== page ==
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This collection, digitized in collaboration with the Michigan Daily and the Board for Student Publications, contains materials that are protected by copyright law. Access to these materials is provided for non-profit educational and research purposes. If you use an item from this collection, it is your responsibility to consider the work's copyright status and obtain any required permission.

January 14, 1979 - Image 9

Resource type:
Text
Publication:
The Michigan Daily, 1979-01-14

Disclaimer: Computer generated plain text may have errors. Read more about this.

full court
* PRESS
Blizzard in Wisconsin .. .
. . . Wolverines drifting away
By JAMIE TURNER
MADISON
I F GOD CREATED the world, he must have forsaken Madison.
For the past twenty four hours Old Man Winter has blasted this
part of the country with snow, wind, ice and assorted other plagues. Tem-
peratures were supposed to reach 15-18 degrees below zero Saturday night
with another four to five inches of snow piled on a city that already resem-
bles an arctic outpost.
Nothing particularly unusual about this; Madison has become used to
blizzard conditions. Winters are long and hard in this area and it is a com-
mon occurrence to get out of one's car and aid another stranded motorist
through a large snowdrift.
So why did Michigan feel compelled to warm the hearts of Badger
athletic fans everywhere by totally collapsing in the second half to hand a 77-
66 decision to Wisconsin? For the Wolverines did just that, practically of-
fering no resistance to an inspired but still mediocre adversary. Michigan
managed to lose even though it played arguably the best first half offen-
sively since Alabama and Louisvile, to grab a 12 point lead at hafltime,
46-34.
Quite simple, my dear Michigan fans. This Wolverine squad had
developed the second half blues, sumbitting weakly to the merest pressure
placed upon them when the going gets rough. In the three consecutive loss
string that Michigan finds itself in, the Wolverines have led going into half-
time without exception. And without exception they have blown that lead,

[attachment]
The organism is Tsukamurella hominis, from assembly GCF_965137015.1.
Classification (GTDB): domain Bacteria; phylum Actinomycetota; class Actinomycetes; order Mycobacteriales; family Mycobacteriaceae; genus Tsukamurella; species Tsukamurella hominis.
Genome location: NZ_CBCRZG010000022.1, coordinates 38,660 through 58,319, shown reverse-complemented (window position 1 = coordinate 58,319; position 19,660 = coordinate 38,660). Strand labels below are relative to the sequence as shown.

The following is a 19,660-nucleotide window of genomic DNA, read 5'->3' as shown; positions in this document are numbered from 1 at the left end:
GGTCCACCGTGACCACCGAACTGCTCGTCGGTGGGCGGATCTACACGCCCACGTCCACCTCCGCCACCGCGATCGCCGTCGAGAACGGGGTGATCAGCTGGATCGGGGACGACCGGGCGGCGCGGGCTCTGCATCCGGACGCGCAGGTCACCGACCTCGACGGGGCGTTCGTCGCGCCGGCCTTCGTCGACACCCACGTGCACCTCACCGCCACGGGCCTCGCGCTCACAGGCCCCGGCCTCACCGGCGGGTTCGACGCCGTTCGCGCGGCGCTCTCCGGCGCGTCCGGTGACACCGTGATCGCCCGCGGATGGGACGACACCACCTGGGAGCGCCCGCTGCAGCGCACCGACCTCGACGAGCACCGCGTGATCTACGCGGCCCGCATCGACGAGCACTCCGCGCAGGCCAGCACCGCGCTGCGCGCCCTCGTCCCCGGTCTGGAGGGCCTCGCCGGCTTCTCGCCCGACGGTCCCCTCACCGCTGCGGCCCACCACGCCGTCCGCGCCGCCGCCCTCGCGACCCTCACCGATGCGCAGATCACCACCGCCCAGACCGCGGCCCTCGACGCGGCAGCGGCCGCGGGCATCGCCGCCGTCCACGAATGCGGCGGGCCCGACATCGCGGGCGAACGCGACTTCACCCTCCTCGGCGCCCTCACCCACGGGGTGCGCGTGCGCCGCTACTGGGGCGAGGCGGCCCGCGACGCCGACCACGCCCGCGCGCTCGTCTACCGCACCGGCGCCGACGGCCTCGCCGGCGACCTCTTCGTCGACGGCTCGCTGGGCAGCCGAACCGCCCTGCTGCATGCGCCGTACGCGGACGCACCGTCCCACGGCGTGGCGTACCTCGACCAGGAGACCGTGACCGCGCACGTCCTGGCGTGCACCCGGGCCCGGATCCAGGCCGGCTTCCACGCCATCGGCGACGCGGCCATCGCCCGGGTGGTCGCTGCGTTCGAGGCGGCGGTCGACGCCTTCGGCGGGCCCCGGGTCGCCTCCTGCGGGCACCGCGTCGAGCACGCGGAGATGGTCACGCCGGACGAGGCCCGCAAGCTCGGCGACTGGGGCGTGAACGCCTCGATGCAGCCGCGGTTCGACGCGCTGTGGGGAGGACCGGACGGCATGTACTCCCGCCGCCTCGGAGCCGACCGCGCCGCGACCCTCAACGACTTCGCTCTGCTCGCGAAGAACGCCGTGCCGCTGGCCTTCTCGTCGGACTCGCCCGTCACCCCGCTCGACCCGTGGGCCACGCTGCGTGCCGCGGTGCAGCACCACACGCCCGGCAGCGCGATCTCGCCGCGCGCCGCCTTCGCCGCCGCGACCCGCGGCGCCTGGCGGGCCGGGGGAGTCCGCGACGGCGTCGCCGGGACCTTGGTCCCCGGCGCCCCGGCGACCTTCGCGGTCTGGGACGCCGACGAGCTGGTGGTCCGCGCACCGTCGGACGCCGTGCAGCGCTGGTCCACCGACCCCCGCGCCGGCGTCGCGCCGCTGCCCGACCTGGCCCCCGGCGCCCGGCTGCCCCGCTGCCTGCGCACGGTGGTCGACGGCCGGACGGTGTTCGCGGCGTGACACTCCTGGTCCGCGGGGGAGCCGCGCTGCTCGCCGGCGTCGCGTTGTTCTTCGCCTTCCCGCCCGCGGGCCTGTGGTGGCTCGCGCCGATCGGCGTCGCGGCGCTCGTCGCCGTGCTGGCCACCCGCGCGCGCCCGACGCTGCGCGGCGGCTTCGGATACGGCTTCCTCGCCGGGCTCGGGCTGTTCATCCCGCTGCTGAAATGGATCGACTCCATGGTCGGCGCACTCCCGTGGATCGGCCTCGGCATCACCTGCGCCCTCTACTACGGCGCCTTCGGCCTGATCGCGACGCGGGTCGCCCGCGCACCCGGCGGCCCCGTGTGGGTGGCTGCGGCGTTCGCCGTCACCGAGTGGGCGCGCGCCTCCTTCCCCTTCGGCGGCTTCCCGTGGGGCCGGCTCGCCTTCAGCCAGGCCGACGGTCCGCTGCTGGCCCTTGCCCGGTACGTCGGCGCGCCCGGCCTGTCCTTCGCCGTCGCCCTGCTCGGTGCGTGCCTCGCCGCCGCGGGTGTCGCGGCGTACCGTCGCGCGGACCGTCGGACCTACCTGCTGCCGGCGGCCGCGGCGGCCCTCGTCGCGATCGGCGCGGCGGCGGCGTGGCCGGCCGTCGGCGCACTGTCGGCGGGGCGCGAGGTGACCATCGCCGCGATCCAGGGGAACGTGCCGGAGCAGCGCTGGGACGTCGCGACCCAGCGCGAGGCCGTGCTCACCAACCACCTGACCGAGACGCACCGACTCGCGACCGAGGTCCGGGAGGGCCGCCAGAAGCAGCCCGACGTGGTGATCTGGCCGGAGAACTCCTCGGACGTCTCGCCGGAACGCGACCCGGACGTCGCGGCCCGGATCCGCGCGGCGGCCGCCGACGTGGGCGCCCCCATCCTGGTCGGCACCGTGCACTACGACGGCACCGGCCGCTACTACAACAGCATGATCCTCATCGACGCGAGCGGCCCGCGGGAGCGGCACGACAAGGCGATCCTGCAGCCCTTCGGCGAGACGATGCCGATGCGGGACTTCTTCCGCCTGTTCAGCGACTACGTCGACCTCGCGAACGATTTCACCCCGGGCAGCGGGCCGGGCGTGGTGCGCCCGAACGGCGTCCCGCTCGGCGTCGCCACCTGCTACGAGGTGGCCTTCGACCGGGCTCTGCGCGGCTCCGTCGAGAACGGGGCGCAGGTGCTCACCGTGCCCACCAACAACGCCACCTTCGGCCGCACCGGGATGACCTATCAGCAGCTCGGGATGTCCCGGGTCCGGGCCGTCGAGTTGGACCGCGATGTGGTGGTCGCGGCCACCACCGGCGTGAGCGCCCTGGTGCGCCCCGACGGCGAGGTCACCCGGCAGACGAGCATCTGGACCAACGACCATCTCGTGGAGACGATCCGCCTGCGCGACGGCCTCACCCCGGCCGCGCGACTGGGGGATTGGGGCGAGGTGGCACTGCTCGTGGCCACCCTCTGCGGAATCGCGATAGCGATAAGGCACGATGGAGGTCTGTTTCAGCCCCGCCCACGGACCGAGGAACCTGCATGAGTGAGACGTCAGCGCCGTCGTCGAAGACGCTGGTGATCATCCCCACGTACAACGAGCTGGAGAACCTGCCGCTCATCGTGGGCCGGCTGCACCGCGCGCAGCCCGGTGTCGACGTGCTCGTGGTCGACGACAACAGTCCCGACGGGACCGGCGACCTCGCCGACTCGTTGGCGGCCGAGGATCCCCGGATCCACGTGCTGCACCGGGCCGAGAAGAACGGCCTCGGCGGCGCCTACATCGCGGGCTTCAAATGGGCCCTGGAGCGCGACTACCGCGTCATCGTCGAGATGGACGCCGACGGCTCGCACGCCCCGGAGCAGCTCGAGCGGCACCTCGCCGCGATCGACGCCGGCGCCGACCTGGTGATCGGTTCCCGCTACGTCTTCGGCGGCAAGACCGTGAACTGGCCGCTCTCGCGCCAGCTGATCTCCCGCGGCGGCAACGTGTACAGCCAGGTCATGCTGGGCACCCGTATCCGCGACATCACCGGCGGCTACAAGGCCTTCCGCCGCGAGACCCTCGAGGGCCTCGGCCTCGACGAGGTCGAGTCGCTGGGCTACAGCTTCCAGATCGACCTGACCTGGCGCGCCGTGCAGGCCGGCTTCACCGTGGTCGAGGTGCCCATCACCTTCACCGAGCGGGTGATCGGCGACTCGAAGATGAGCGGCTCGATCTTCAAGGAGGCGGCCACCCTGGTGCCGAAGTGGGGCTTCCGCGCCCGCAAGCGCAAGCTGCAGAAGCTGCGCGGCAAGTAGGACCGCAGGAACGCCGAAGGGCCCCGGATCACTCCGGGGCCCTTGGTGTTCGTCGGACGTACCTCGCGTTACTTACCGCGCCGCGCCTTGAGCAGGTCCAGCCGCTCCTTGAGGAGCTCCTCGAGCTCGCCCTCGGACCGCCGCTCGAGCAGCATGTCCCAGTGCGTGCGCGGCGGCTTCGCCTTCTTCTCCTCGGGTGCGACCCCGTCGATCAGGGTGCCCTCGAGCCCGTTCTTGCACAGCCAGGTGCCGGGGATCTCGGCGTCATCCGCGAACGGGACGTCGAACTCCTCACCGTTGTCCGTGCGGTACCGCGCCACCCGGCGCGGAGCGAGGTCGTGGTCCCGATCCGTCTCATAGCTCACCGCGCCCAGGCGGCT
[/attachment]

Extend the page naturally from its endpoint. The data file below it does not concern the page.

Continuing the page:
until finally they hit rock bottom with the pitiful first 12 minutes of the
second half in Madison-scoring only four points while giving up 31.
Injuries aren't only problem
Sure, the Wolverines are hurt. Neither Marty Bodnar nor Mike McGee
practiced Friday night due to injuries, but they were well enough to play
long periods in yesterday's game-so things couldn't have been all that bad.
In fact, McGee pulled another Jeckyll and Hyde routine against the Badgers,
pouring in 20 points in the first half but only six more in the second.
The Wolverines do have injury problems, and a quick return by one
Keith Smith would help this team greatly, especially considering how the
quicker Wisconsin guards consistently hassled their counterparts into
mistakes. But there is something more important that the Michigan crew
has to learn if it is to challenge anyone, including horrendous Northwestern
Thursday night.
The Wolverines don't seem to have what it takes to play well and win
against adversity. The team appears intimidated by the opposing fans
almost as much as by its opponent. Maybe that's to be expected out of this
team, but if so, then you might as well write off the Maize and Blue for any
post-season activity.
Undoubtedly, the best thing that could happen for Johnny Orr and his
squad would be a strong leader-like performance from Phil Hubbard. But
Hubbard can't give that type of game unless he plays the entire contest, and